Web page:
A light that engulfs the darkness
JOHN THE BAPTIST is a central figure during Advent, and, in this 17th century Russian Orthodox icon, he has wings. He’s angelic. He is a messenger.
“Repent, for the kingdom of heaven is at hand.” (Matthew 3:2, NRSV)
“You brood of vipers! Who warned you to flee from the wrath to come? Bear fruits worthy of repentance.” (Luke 3:7b-8a, NRSV)
It might come as no surprise to you that John’s Advent message isn’t sung much. There is no “Brood of Vipers” Christmas carol. There’s quite a distance from, “Repent! Bear fruit worthy of repentance!” to “All I Want for Christmas … ” I love Christmas songs. All of them. And yet, ironically, they tend to obscure the truth of Christmas. They are overindulgent and mushy. Consequently, our energetic commitment to Christmas sentimentality makes listening to John strange.
“There was a man sent from God, whose name was John. He came as a witness to testify to the light, so that all might believe through him. He himself was not the light, but he came to testify to the light. The true light, which enlightens everyone, was coming into the world.” (John 1:6-9, NRSV)
John the Baptist is embarrassingly strange to Christians, yet he is one of the central figures of Advent sent to prepare us for Christmas.
No matter how many Christmas songs we sing or Christmas lights we put up, the world we live in is dark. This year’s litany of darkness is exhausting: war in Ukraine; mass shootings across the nation; the continuation of COVID-19; fractured political discourse; racial unrest; growing homelessness; deep anxiousness; and countless failing relationships.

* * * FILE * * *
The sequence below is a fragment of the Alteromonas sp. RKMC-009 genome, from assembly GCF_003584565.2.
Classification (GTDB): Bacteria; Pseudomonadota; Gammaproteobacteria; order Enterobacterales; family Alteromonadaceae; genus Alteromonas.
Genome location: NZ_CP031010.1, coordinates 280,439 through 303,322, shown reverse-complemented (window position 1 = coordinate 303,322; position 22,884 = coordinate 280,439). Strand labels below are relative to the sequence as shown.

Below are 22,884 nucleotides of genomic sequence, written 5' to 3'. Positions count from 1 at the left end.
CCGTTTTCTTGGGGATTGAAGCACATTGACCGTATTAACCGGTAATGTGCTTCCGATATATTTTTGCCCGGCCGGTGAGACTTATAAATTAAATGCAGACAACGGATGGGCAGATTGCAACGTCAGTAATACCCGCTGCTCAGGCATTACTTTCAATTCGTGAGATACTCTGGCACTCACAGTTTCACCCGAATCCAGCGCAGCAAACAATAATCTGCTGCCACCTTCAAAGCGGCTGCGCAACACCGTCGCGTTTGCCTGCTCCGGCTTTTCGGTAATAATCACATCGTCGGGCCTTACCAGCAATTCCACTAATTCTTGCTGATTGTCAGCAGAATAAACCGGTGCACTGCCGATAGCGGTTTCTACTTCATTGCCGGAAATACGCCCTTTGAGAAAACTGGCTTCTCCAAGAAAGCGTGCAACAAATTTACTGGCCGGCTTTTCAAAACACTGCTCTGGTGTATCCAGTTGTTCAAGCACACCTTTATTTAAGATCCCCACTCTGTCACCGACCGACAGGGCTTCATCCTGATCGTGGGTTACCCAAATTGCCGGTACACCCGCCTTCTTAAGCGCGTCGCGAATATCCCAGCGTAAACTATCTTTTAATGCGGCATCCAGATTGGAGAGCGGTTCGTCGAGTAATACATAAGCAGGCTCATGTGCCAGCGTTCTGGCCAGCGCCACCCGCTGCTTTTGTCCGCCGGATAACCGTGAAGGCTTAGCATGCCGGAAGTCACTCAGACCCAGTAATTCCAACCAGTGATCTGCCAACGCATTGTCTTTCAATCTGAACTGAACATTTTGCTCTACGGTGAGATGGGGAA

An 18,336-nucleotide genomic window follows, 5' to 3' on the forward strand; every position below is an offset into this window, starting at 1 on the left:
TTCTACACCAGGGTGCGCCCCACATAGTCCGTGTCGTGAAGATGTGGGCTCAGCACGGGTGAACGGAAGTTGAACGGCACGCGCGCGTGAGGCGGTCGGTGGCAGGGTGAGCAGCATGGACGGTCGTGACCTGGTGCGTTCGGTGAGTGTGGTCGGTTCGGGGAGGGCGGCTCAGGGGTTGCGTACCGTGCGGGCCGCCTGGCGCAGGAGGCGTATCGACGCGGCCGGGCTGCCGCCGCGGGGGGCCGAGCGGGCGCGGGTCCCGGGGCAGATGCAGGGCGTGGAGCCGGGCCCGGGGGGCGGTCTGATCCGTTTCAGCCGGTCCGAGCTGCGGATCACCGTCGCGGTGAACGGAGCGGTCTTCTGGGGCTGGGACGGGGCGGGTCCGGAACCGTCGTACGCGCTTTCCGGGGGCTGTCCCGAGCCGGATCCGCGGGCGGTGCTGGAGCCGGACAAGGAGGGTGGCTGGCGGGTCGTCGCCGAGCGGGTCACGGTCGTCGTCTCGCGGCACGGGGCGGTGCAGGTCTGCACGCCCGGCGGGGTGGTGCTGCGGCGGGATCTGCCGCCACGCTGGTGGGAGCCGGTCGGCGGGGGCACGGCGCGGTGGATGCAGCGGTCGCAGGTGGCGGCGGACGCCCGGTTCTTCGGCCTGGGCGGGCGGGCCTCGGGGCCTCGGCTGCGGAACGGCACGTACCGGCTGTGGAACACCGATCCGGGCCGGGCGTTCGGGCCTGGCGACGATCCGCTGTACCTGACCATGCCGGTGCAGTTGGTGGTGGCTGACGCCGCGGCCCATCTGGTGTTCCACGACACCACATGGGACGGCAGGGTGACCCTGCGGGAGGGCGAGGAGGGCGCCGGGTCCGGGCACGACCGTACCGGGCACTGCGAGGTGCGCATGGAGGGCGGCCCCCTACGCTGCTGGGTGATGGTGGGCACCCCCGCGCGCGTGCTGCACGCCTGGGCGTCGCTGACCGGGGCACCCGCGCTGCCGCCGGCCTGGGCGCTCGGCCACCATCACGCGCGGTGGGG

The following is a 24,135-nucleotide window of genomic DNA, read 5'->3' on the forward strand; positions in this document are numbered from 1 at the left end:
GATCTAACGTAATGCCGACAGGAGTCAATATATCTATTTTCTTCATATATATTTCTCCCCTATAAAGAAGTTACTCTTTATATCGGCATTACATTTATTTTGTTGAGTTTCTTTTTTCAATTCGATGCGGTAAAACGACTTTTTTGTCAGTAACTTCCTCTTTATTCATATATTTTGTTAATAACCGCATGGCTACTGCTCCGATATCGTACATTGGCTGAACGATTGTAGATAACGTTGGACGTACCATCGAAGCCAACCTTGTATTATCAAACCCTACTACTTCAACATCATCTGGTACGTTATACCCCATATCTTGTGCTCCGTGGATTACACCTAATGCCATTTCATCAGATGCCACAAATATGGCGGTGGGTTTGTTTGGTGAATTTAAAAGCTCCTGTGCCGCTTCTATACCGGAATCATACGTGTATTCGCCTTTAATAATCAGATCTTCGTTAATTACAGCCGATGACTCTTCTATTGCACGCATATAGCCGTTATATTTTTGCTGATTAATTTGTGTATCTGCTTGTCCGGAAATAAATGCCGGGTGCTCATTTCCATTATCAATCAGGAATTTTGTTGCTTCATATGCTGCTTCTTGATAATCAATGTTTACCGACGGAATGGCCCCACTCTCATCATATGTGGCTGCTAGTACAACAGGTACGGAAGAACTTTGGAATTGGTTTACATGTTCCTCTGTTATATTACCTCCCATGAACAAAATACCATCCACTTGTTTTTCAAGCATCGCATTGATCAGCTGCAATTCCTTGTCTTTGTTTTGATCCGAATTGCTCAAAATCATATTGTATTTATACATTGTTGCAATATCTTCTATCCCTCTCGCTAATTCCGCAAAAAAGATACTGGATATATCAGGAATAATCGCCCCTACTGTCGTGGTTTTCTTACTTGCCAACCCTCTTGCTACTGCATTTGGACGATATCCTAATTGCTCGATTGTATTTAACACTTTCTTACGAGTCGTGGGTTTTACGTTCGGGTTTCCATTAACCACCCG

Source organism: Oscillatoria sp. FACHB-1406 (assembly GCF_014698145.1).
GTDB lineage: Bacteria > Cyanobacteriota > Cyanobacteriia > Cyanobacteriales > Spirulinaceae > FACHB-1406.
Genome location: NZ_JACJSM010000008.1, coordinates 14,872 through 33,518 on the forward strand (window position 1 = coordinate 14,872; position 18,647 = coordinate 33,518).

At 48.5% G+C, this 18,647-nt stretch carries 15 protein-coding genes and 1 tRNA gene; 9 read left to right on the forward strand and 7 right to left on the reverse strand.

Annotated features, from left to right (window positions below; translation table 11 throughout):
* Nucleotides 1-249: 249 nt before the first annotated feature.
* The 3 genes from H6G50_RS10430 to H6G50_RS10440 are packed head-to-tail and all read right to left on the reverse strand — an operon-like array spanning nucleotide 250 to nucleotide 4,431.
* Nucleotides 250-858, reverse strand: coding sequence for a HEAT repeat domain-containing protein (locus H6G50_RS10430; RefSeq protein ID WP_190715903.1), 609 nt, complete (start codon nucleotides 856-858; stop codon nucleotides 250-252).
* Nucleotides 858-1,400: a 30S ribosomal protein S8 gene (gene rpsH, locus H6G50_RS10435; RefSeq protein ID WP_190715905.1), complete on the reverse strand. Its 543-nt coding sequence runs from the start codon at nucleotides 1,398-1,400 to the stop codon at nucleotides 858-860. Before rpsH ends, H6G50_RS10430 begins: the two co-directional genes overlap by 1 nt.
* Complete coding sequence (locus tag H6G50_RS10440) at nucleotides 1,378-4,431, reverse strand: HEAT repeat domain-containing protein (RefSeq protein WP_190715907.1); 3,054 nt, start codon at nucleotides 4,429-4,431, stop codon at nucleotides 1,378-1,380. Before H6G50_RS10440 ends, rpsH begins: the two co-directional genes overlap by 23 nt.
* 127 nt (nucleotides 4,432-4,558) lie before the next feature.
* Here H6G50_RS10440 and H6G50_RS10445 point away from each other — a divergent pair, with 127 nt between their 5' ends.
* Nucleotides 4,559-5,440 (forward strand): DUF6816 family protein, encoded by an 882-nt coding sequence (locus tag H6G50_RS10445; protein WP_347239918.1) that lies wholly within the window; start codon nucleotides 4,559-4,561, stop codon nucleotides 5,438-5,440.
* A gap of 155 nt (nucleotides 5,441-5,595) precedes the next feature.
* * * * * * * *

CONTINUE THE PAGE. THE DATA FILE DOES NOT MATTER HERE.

It is no surprise that we desperately grasp on to that familiar sentimentality to dull the pain. We might truly need cute Nativity plays and silly Santa songs.
Or might we need more than that?
John knows we need something more. He doesn’t mince words. He turns us to the light. He testifies to Jesus, who has and is coming into the darkness that engulfs us. John’s message ensures us that the darkness will not engulf us because we are not alone in the dark. Rejoice!
If you are exhausted this year by the amount of effort put into fabricating some form of innocent joy to dull the pain: Repent! Let go of that and learn true joy. And rejoice! For the light has come into the world and shines in our darkness. Let the light show you that you are God’s child, “not born of the will of
man, but of the will of God.”
John the Baptist is embarrassingly strange to Christians, yet he is one of the central figures of Advent sent to prepare us for Christmas. Which is why Donald Heinz, a Lutheran minister and author, says, “Getting Christmas right improves the chances of getting ourselves right.”
And I imagine that getting Christmas right, especially for most of us this season, might mean listening to John’s angelic words: Repent! Bear fruit worthy
of repentance! Rejoice! The Light has come and is coming. Rejoice!
The Rev. Dr. Brian Lugioyo is dean of the School of Theology and Seattle Pacific Seminary. He is also a professor of theology and ethics.